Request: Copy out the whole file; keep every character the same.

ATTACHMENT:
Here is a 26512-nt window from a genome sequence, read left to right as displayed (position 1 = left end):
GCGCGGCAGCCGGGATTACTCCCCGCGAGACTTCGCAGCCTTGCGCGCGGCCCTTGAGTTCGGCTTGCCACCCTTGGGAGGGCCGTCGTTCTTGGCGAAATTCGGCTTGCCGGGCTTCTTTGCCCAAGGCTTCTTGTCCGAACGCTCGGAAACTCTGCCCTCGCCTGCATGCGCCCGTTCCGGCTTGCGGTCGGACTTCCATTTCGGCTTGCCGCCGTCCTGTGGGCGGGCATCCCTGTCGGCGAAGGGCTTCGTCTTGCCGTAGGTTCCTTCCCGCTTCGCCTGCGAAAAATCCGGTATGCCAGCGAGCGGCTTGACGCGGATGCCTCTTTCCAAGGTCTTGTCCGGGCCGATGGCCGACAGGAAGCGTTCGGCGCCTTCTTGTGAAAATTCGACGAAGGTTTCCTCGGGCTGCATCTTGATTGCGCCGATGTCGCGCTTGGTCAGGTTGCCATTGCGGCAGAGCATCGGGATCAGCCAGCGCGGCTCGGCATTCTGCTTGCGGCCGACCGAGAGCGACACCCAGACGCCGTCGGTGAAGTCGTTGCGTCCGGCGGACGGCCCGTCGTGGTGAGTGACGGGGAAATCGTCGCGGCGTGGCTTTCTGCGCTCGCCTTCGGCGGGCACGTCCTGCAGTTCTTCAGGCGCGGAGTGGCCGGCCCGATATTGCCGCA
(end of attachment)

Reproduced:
Here is a 26512-nt window from a genome sequence, read left to right as displayed (position 1 = left end):
GCGCGGCAGCCGGGATTACTCCCCGCGAGACTTCGCAGCCTTGCGCGCGGCCCTTGAGTTCGGCTTGCCACCCTTGGGAGGGCCGTCGTTCTTGGCGAAATTCGGCTTGCCGGGCTTCTTTGCCCAAGGCTTCTTGTCCGAACGCTCGGAAACTCTGCCCTCGCCTGCATGCGCCCGTTCCGGCTTGCGGTCGGACTTCCATTTCGGCTTGCCGCCGTCCTGTGGGCGGGCATCCCTGTCGGCGAAGGGCTTCGTCTTGCCGTAGGTTCCTTCCCGCTTCGCCTGCGAAAAATCCGGTATGCCAGCGAGCGGCTTGACGCGGATGCCTCTTTCCAAGGTCTTGTCCGGGCCGATGGCCGACAGGAAGCGTTCGGCGCCTTCTTGTGAAAATTCGACGAAGGTTTCCTCGGGCTGCATCTTGATTGCGCCGATGTCGCGCTTGGTCAGGTTGCCATTGCGGCAGAGCATCGGGATCAGCCAGCGCGGCTCGGCATTCTGCTTGCGGCCGACCGAGAGCGACACCCAGACGCCGTCGGTGAAGTCGTTGCGTCCGGCGGACGGCCCGTCGTGGTGAGTGACGGGGAAATCGTCGCGGCGTGGCTTTCTGCGCTCGCCTTCGGCGGGCACGTCCTGCAGTTCTTCAGGCGCGGAGTGGCCGGCCCGATATTGCCGCA